Diabetic Retinopathy


In diabetic patients, the body does not use and store sugar properly. High blood sugar levels cause damage to blood vessels and nerves. Damage to blood vessels in the retina is called diabetic retinopathy. In cases of diabetic retinopathy, the capillaries in the eyes contract, restricting the blood flow to the eyes, decreasing nutrients and oxygen. This causes a degeneration of the cells in the retina, thereby decreasing vision.

When the retina no longer has enough blood supply to function properly, the eye forms new, fragile blood vessels in an effort to get enough blood to the retina. These new vessels tend to break and bleed into the “vitreous”; the clear jelly-like substance that fills the center of the eye. Vitreous hemorrhage can be mild, producing a few dark floaters, or it can be severe, causing a total loss of vision.

When the blood vessels in the retina are damaged, they leak fluid or blood. The fluid and blood deposits in the retina, causing it to swell. If the swelling takes place in the center of the retina, vision becomes blurry or distorted. This is called “macular edema”. Vision loss from diabetic retinopathy is largely preventable. You can significantly lower your risk by maintaining strict control of your blood sugar, and having regular eye exams. MicroAcupuncture treatments help by increasing the blood circulation to the retina and eyes.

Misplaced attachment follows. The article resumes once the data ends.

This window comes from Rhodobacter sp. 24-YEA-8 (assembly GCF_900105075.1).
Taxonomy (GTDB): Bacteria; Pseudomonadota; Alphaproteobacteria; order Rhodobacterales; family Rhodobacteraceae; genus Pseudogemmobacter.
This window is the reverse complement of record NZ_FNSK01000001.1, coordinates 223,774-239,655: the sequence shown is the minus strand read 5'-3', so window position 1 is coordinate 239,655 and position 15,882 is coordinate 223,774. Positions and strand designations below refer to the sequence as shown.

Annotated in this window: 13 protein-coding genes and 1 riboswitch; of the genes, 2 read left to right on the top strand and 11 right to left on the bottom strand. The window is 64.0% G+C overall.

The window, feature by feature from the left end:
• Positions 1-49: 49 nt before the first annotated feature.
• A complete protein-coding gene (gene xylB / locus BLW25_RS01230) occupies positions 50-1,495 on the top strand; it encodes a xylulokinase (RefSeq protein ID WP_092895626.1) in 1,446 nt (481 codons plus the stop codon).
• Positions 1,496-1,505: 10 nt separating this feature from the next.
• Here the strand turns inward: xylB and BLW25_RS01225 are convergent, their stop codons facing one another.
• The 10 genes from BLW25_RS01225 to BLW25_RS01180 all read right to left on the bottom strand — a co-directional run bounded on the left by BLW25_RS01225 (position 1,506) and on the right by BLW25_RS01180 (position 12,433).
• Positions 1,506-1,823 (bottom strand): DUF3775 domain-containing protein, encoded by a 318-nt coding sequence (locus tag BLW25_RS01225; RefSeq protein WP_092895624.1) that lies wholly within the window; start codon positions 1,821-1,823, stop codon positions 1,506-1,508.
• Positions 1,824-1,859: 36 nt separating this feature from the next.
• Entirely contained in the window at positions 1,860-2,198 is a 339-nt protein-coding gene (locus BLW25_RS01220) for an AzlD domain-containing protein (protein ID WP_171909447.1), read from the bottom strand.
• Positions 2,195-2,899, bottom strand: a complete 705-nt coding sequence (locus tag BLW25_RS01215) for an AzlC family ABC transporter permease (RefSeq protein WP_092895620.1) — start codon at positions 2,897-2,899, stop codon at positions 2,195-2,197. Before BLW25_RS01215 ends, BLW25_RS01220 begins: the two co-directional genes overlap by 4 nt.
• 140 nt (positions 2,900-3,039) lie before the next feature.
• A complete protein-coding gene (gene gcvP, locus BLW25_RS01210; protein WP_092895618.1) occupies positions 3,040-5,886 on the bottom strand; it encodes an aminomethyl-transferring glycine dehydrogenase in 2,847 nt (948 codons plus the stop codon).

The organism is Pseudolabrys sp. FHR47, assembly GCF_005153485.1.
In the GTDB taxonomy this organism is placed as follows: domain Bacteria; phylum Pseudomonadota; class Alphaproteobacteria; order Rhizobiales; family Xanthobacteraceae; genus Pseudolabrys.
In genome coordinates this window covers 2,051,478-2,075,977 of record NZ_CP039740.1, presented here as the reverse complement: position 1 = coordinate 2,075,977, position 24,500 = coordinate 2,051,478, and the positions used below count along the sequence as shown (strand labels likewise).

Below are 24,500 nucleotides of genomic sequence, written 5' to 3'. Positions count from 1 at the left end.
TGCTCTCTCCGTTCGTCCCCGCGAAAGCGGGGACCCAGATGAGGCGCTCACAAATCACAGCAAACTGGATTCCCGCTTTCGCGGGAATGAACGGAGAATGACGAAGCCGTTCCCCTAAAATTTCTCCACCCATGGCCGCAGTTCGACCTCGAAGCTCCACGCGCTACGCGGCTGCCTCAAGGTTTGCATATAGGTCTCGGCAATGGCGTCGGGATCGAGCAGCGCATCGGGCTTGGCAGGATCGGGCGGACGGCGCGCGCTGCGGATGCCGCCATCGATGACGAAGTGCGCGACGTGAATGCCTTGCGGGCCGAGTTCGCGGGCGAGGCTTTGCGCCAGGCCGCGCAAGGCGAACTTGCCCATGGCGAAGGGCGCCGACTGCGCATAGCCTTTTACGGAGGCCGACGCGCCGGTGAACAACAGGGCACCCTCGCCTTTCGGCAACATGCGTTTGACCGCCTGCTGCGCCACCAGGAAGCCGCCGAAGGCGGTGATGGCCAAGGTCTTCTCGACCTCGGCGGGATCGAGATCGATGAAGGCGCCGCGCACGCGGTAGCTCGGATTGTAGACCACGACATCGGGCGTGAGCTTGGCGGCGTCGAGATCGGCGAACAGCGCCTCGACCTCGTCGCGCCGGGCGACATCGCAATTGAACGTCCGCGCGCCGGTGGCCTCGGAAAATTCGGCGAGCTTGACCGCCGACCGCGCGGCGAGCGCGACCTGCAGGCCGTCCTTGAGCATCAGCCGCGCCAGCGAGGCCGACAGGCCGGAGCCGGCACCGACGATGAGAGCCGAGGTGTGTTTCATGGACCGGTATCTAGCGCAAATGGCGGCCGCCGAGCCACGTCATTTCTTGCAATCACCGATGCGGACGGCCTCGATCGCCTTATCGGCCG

Living With Diabetic Retinopathy

When you suffer from diabetic retinopathy, there are some things you as a diabetic retinopathy patient can do yourself to slow down the progression of the disease. When you combine positive lifestyle changes and provide your body with necessary vitamins and minerals, you will "see" the difference.

1. When you plan your meals, try to make your food as colorful as you can and eat a variety of foods every day. Try to purchase your food from different sources to increase the variety of nutrients you receive. Think about where your food comes from and what types of nutrients might or might not be in the soil.

2. Make it a habit to eat fresh vegetables every day. There is no way to replace fresh with frozen, canned, or dried vegetables. It is important to include greens in your diet and you should make it a priority to eat kale every day.

3. Take a good vitamin/mineral supplement, we recommend MicroAcupuncture Vision Support, and in addition to that you should take 1200 mg of Lecithin a day, which helps with your cholesterol buildup. Take a good fish oil, to maintain good blood quality we recommend Supra Krill from the cold pole waters, which is free from pollutants.

4. Make it a habit to exercise at least 30 minutes every day, drink at least 64 ounces of water a day, and try to be lean with the salt throughout your meals. Diabetic retinopathy starts with plaque buildup in the arteries, so protect your eyes the same way you would protect your heart.

5. To monitor the development of diabetic retinopathy, you can get vision field scans, this will map the area and severity of the damage you have. You can have an amsler grid test to check for changes within the eye. You can also have a near visual acuity card test to check your vision in reading distance (18”) on a regular basis. You still have to keep up with your regular appointments with your ophthalmologist.

For more detailed information about the nutrition for diabetic retinopathy, see our Diabetic Retinopathy Nutrition Page.

Result Treatment

Result from treating Diabetic Retinopathy with Micro Acupuncture.

Patient: 52 Year old, Male

Left Eye:

db brd 01l

Right Eye:

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Color Information